For example, in distinguishing representational worldviews from psychological worldviews, both one-sided worldviews can be further differentiated. In the context of worldviews regarding the external reality a distinction can be made between the sensory world and the world of the non-sensory (such as ideas, intellect, abstract laws) whereas in the context of a psychological worldview, a distinction can be made between one's understanding that forms within the sensory world in contrast with an understanding that occurs in isolation from any context. As for further differentiations on both sides, the ongoing synthesis, which starts out as being intuitive, is divided in two aspects. Each one is used as a new implicit synthesis for further differentiation, the result of which will once again give rise to a new explication of the implicit, with the sensory world spawning further differentiations. In this process of differentiation, each synthesis forms the basis for the anticipated commonalities of the distinctions that follow.

In the course of the differentiation process, however, explications can change compared to what is initially only implicit. This may occur in a qualitative sense but also quantitatively, especially when it comes to expanding the common ground. Such changes may occur as or without being the result of a deliberate decision.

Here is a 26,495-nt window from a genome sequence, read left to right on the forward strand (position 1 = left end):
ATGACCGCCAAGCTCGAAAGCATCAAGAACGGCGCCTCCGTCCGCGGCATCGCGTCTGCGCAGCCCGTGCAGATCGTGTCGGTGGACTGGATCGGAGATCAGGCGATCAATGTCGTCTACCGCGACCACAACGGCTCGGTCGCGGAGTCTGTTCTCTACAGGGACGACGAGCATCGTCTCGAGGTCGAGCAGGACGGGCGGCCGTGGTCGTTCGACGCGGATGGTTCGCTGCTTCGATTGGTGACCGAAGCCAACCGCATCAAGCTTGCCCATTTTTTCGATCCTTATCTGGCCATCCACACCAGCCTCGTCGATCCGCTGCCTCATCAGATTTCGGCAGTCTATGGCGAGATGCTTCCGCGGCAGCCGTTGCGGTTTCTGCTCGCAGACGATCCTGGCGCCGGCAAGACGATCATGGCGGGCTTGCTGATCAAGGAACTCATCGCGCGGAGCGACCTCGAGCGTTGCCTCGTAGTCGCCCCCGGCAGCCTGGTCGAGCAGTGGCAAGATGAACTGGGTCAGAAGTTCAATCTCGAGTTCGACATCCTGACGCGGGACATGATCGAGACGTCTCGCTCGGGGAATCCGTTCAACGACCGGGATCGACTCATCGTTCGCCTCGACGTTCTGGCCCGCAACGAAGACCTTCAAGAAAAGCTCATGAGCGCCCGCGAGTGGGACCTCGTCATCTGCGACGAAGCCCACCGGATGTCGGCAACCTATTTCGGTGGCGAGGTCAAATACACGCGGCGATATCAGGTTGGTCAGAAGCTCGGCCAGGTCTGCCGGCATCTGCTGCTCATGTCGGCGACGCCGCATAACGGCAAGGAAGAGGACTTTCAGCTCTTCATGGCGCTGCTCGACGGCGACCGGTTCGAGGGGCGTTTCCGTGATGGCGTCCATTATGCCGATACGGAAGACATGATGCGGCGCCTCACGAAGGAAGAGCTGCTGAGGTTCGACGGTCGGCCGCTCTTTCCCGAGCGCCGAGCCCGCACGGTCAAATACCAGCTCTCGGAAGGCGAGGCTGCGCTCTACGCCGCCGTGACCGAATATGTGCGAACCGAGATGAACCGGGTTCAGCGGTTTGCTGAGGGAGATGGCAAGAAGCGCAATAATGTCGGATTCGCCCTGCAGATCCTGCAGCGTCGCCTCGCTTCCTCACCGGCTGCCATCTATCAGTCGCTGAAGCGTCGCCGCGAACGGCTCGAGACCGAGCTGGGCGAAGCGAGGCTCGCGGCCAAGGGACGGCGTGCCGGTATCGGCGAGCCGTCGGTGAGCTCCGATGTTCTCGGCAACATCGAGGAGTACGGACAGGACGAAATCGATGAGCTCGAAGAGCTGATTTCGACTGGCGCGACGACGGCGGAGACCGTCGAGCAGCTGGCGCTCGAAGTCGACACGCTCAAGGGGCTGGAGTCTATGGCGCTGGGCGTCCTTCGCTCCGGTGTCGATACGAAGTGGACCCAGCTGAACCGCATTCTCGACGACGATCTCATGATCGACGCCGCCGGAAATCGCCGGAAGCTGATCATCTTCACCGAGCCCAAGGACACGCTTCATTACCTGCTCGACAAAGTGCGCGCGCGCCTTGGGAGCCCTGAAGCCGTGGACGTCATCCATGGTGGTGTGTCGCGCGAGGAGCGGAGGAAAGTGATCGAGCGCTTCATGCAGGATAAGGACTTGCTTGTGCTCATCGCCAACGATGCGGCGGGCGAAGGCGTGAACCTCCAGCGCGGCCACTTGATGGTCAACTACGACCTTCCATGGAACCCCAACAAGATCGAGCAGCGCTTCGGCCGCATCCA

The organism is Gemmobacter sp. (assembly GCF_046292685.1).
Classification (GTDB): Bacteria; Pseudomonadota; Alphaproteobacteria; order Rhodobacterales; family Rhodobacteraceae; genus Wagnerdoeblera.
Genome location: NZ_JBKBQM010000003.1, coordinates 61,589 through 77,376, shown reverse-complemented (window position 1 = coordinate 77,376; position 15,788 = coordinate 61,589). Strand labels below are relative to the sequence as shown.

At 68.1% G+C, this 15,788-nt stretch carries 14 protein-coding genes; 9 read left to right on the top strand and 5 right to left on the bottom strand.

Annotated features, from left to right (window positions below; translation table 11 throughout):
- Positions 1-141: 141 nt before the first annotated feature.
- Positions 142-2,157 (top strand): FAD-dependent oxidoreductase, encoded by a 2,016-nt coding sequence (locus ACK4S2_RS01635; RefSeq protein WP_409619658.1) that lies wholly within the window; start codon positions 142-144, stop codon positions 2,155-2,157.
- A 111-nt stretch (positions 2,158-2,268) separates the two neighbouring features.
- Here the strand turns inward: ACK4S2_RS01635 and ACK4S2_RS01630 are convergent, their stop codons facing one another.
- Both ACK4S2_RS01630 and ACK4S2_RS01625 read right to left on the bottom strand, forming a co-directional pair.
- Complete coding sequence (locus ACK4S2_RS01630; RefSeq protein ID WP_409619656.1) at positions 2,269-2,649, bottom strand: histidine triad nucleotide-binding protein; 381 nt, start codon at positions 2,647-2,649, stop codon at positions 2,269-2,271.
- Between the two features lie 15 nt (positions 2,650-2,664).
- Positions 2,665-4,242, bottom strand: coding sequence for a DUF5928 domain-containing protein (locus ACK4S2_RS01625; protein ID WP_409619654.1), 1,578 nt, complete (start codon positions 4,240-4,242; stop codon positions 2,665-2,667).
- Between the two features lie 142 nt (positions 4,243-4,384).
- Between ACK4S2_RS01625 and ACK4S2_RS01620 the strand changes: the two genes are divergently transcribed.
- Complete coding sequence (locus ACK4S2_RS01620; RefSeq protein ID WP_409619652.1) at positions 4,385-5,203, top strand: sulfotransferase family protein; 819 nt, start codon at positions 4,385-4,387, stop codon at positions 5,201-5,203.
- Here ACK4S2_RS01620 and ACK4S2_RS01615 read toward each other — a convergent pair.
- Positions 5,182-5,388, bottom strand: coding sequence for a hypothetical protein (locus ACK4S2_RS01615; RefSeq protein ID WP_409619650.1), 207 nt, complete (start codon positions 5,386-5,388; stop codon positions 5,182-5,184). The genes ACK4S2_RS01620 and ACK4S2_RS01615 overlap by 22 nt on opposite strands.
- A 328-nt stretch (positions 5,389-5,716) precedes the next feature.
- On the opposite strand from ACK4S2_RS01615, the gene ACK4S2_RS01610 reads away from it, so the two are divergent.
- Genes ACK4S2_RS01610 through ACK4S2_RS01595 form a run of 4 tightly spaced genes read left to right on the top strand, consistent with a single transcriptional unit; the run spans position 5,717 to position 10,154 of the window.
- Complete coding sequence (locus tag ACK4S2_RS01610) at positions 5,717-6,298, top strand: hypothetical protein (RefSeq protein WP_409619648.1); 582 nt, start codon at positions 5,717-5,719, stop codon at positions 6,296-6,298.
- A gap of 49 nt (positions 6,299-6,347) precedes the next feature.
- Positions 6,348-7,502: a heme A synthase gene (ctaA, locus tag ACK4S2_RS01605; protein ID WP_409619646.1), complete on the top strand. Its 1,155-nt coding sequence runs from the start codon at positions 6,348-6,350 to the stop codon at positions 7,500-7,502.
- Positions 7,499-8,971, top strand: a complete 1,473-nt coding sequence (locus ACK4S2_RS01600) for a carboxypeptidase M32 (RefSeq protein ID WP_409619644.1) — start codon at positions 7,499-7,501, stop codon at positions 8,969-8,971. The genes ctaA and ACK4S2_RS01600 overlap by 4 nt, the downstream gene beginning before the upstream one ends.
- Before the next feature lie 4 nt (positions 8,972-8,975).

Expanding the Range of Interpretation

The mode of Jaspers' process of differentiation can be illustrated by the example of distinguishing between different opinions. The differences of opinion emanating from views presupposes anticipations that for all intents and purposes are already synthetic, albeit only in an initially implicit sense. The distinguishing process often produces one-sided points of view but can be used to expand the range provided by the initial anticipations to the other side.

Both biases will have to be repeatedly entertained as preliminary viewpoints in order to steadily broaden at all the syntheses regarding a worldview of what is understandable. [PW 169]

However, synthesizing is occasionally fraught with problems as there are times when the conflict that emerges from a prior attempt of distinction prevents an analysis to be sufficiently expanded.

The poles are reached only by way of occasional approximation, hence rendering the worldview void, futile; its growth then stops. Objectively seen there is merely the never-ending accumulation of historical data, which subjectively seen are always forcefully comprehended and "deduced" according to some types and rules. [PW 169]

What has been analyzed will be synthesized yet again in order to arrive at a fresh synthesis that is now explicit. The addition of more instances leads to a concrete response.

This synthesis will ultimately come about in the concrete historical view. What is being reached by way of comprehending is solely shown in the representation and understanding of individual historical phenomena, in casuistry. [PW 169]

Accordingly, explicit distinctions are made in the immediate synthetic opinions in order to return to new, more reflected upon syntheses derived from expanded opinions. What has been distinguished from the original object of analysis now refers back to the intuitive beginning. This differentiation thought process is also directed backwards. Jaspers' thinking process can also be interpreted as being two-sided in temporal terms.